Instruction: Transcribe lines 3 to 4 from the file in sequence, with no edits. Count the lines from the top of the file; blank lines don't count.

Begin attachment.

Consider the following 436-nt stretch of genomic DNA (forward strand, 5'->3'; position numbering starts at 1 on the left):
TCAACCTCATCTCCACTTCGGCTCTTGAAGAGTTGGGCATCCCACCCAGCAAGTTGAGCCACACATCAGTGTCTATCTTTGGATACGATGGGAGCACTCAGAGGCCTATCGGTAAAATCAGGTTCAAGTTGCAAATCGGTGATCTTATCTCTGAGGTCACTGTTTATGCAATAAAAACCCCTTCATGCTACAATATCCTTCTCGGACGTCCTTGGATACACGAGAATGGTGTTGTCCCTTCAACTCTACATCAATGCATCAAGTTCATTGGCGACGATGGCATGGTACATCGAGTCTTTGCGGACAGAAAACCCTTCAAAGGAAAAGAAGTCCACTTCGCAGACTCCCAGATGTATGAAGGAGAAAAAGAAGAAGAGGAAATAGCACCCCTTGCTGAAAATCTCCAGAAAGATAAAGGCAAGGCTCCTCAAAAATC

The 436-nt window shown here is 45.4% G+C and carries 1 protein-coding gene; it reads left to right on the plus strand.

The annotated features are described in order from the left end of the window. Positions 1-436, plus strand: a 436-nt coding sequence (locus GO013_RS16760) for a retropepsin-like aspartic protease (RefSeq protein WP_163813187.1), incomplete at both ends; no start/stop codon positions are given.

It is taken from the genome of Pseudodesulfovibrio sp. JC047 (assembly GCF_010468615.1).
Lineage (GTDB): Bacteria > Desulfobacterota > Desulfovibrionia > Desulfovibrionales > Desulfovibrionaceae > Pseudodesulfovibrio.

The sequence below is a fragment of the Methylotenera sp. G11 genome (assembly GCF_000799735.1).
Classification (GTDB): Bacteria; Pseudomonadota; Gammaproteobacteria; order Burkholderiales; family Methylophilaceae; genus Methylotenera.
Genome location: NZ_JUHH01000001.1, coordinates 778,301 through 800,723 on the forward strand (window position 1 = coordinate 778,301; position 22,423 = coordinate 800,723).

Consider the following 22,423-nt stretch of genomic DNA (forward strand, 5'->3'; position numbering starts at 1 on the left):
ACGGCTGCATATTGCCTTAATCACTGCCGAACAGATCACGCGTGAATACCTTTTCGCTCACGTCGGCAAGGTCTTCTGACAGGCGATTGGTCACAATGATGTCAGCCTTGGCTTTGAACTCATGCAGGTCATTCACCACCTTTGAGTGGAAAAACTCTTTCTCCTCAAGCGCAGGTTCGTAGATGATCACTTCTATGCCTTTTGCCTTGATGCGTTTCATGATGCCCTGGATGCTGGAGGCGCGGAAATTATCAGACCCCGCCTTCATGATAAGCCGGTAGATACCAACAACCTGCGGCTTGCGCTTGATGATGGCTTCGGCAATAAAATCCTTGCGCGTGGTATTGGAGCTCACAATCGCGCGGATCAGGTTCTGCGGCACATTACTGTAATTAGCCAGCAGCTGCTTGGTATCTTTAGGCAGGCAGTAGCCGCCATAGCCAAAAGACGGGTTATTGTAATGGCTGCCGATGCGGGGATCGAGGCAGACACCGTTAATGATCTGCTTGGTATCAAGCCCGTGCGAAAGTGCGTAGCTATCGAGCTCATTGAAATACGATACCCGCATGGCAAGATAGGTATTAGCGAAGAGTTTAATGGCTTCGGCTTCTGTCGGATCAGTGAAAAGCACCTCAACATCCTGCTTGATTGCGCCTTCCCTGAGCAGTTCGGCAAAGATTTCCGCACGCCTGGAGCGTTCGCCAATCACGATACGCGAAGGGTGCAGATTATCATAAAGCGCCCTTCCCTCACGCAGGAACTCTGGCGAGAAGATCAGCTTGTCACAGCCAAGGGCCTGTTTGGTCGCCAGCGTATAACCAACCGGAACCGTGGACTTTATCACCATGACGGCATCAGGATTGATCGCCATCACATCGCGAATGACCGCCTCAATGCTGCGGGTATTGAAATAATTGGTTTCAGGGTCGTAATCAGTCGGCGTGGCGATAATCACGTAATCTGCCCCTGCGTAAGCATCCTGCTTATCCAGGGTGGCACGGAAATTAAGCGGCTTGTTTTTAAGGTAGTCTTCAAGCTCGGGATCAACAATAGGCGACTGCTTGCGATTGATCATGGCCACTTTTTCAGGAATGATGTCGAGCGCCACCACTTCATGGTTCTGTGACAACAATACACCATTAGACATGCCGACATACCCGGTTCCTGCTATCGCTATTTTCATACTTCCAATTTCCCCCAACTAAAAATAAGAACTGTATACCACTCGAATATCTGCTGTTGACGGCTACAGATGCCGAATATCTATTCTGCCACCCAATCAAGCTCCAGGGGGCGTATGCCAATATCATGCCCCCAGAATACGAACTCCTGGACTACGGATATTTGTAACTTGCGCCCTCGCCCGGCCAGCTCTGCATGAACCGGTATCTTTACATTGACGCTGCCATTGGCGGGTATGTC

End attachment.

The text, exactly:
The 436-nt window shown here is 45.4% G+C and carries 1 protein-coding gene; it reads left to right on the plus strand.

The annotated features are described in order from the left end of the window. Positions 1-436, plus strand: a 436-nt coding sequence (locus GO013_RS16760) for a retropepsin-like aspartic protease (RefSeq protein WP_163813187.1), incomplete at both ends; no start/stop codon positions are given.